Petunias and snapdragons: classic annuals for your garden
Petunias are highly scented and, before they are pollinated, will fill your yard with fragrance in springtime.
They come in so many wonderful colours and variations today that you could plant your whole garden with petunias and never have to look at the same petunia twice.
They are quite frost tolerant, able to withstand a temperature of minus six or even colder.
Be sure to fertilize with a general fertilizer every two weeks or so at the height of summer.
Most petunias will respond well to pruning to keep them fresh and full.
In today’s garden centre, there are so many petunias, it’s almost impossible to know which ones to pick – so most of us pick by colour.
Then we end up disappointed because the plant didn’t do what we expected.
Here’s a primer on what to look for and what to expect:
Grandiflora. This is the oldest category of petunia and they can be spectacular, however, they do require deadheading and they don’t like rain.
The flowers also come as doubles. They grow eight-12 inches tall and produce very large, four to five-inch blossoms.
They are best planted in containers, which makes it easier to deadhead them.
One series in this category is Prism. Prism Sunshine is a gorgeous yellow. Others include SuperCascade, SuperMagic.
Multiflora. Smaller, two-inch flowers with a more compact form. Multifloras get more blooms and do better in rain.
Within this category is the Madness series which shares the rain tolerance of the multifloras with the large size bloom of the grandifloras.
This earned the name floribunda to describe this category.
This petunia does well in both beds and containers.
Multifloras can also come as doubles. Very good series include Celebrity, Primetime and Carpet.
Wave or Hedgiflora. This category of petunias just keeps getting better. They are the ones that spread four feet and grow six inches tall.
Covered in blooms, they don’t require deadheading, although they can get a bit thin near the top at the height of summer. Judicious pruning will keep them fresh and full at the top.
Purple Wave was the first introduction but now there are Pink Wave, Rose Wave, Misty Lilac Wave, and Coral Wave. All are pastels.
Supertunias. This petunia could be classed with the Hedgifloras but can only be grown from cuttings, something that is illegal to do.
They have smaller blooms and need a lot of fertilizer, but they will reward with multitudes of blossoms. They also don’t mind the rain.
Cascading and Sufinia. These petunias have a cascading or trailing habit and often have blooms that show darker veins.
Spread is 18 inches and they are popular in hanging baskets.
Calibrachoa (Million bells or Superbells). Not really petunias but they sure look like them.
They are covered in hundreds of small flowers that will cascade over the side of a basket or container.
Self-cleaning or self-deadheading, long blooming and quite frost and rain tolerant.
Snapdragons: No garden would be complete without them, especially if you have children. They love this pretty little flower which allows them to play with it, by pinching the dragon’s mouth and causing it to open and close.
Snapdragons (Antirrhinum, meaning ‘like a nose’ in Greek) are just as rewarding for the adult gardener, with their cheery flowers and heady scent.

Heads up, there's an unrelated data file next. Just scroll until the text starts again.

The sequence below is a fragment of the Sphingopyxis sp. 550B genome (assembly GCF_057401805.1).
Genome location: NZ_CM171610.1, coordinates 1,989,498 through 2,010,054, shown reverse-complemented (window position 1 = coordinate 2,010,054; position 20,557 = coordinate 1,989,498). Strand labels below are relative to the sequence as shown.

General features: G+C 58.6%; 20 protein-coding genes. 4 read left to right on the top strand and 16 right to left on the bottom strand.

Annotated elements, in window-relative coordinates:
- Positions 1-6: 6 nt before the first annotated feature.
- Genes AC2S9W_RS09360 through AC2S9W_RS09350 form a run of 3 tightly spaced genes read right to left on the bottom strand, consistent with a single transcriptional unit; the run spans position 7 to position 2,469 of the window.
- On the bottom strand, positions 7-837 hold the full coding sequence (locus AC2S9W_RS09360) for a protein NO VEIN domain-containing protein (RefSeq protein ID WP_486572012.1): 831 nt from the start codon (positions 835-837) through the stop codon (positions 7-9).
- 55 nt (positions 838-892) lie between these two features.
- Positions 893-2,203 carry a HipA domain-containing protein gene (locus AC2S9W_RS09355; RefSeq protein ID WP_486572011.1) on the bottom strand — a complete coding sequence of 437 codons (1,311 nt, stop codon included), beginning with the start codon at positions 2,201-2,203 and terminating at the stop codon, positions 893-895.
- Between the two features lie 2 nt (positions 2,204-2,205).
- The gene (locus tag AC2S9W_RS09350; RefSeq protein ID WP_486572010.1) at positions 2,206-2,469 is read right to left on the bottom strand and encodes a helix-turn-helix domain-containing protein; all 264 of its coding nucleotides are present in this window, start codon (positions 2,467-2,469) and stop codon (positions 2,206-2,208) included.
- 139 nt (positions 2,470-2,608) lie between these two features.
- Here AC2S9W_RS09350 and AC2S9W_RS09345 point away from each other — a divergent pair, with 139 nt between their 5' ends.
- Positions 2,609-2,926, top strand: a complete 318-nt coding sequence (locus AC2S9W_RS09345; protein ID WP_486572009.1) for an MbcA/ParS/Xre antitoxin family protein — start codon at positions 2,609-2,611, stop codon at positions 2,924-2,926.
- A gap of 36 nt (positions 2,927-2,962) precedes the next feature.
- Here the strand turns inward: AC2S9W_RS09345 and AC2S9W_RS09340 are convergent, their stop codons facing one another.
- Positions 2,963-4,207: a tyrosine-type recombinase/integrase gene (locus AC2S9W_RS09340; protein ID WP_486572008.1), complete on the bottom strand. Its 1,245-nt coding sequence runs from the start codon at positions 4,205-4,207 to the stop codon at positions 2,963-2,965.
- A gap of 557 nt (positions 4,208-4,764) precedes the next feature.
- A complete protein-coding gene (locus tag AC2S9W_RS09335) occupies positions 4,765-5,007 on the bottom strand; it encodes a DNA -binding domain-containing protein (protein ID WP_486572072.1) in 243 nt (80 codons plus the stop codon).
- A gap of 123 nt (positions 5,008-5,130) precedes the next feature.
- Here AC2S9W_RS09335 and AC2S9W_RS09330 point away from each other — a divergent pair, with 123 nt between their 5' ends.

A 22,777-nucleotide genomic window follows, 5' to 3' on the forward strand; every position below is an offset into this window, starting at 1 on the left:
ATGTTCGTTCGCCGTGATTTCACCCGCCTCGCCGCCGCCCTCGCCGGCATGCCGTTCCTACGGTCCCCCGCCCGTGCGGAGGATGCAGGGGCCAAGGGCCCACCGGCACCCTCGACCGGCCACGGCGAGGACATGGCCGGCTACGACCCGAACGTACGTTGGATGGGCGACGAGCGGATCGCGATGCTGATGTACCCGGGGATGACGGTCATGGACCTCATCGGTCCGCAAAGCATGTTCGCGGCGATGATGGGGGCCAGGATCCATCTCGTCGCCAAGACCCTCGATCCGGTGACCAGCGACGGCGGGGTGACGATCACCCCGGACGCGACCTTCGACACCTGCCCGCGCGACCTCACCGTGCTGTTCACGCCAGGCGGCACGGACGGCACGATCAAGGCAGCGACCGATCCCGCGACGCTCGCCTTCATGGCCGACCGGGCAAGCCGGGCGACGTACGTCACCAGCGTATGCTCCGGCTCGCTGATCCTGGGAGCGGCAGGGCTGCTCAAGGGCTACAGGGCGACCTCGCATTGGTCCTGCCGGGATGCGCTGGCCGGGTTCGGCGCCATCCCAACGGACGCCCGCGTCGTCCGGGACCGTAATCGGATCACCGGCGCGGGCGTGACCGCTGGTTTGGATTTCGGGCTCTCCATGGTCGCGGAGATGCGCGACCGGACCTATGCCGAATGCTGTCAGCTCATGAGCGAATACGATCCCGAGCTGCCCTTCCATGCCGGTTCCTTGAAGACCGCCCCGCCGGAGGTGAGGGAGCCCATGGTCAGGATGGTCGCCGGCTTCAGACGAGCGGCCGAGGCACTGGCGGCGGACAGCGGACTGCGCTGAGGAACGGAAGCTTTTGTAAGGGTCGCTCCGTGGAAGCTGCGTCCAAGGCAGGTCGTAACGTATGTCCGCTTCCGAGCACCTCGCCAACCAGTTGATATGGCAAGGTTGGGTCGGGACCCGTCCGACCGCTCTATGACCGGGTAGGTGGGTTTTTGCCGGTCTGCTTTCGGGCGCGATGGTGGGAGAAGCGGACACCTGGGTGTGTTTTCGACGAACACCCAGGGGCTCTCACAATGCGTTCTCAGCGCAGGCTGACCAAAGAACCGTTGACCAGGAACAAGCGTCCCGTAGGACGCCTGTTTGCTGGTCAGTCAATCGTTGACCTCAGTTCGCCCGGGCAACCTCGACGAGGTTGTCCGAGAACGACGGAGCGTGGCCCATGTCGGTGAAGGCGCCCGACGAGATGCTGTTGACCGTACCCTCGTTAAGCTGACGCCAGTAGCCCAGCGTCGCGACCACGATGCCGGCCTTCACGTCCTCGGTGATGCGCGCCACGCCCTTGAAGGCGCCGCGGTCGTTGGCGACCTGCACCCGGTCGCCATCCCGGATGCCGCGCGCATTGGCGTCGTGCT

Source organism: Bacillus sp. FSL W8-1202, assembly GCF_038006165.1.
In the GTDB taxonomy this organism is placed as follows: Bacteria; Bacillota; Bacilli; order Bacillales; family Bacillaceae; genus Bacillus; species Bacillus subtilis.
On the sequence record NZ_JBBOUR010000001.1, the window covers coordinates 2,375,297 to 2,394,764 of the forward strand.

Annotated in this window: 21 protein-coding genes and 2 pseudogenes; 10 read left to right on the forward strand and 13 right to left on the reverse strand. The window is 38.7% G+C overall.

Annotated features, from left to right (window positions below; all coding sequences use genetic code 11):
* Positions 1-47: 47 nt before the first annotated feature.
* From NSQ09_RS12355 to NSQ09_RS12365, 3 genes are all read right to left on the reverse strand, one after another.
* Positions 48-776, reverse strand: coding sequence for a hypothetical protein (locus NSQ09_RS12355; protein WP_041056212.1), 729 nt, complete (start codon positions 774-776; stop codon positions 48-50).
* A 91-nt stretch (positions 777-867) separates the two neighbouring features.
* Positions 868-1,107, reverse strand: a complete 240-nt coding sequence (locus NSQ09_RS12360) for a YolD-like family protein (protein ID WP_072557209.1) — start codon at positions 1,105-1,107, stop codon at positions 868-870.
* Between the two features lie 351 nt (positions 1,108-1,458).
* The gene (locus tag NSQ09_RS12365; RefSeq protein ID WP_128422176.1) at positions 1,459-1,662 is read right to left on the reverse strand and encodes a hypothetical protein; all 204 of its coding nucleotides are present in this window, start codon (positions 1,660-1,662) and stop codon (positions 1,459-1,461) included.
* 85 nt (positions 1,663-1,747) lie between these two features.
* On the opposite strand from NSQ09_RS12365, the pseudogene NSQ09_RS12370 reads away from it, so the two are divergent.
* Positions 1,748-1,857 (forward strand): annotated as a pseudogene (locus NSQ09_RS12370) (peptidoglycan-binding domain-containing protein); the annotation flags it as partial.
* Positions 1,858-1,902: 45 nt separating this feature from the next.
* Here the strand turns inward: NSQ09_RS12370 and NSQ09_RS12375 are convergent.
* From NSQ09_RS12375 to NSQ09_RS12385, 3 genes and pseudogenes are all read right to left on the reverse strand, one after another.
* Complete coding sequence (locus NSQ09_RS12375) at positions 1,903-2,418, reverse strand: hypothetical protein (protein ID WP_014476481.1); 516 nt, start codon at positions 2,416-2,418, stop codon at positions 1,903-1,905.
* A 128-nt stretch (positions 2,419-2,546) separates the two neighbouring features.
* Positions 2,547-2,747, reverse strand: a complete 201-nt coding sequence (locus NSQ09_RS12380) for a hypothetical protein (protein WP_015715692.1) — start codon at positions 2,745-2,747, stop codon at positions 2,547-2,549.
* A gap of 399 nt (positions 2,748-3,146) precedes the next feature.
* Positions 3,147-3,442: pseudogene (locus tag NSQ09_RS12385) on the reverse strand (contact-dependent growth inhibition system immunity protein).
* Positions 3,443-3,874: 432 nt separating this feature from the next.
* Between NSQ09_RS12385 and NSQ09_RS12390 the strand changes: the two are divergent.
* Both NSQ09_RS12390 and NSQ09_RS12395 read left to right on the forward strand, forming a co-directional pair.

Best of all, they are easy to grow and reliable bloomers all summer long.
They also make excellent cut flowers since they open from the bottom to the top.
Dwarf types can be about 10 inches tall while taller types can be 18-24 inches in height.
There is also a trailing variety now that is quite charming.
One snapdragon plant can produce about eight flower stalks in a season.
Colours include white, yellow, pink, peach and yellow, burgundy, red and bronze. There are also some snapdragons with double flowers.
– The Ultimate Guide to Cold Climate Gardening by Bernie Whetter, owner of The Green Spot
Display Your Collections!
These family heirlooms were shadow boxed with a lovely suede mat and a frame that suited the time period of the items!
A quick oil sketch of a lone poplar tree,
standing in full morning sun in our back alley.
Artist: Weiming Zhao
• Annuals add a quick hit of colour to your garden beds and planters.
• Our greenhouse offers a sea of possibilities in every colour, texture, shape and size.
Visit us for:
• The newest varieties and colours
• Old stand-bys like geraniums, petunias and snaps
• Vegetable seedlings
The importance of magnesium
When it comes to health benefits, some minerals get more attention than the others.
Typically, magnesium doesn’t get the attention it deserves.
Magnesium is involved in over 300 different biochemical processes in the body, including those involved in muscle, nerve, cardiovascular and bone health.
It is also important to maintaining proper blood pressure and sugar levels and a healthy heartbeat.
Unfortunately, magnesium is very commonly deficient in North Americans.
A magnesium deficiency in humans can cause such symptoms as confusion, insomnia, accelerated heartbeat, seizures, muscle weakness and twitching, chronic pain and fatigue, and a host of cardiovascular issues.
Magnesium is naturally found in our diets in meats, dairy, fish, fruits and sea food.
If one is still not getting sufficient magnesium, there are magnesium supplements of magnesium citrate or glycinate that can help to prevent a deficiency.
There are blood and cellular tests available that can determine your magnesium status, so that you can learn if you need to supplement your diet.
If you think you might be deficient in magnesium levels, don’t ignore it – talk to your health care practitioner.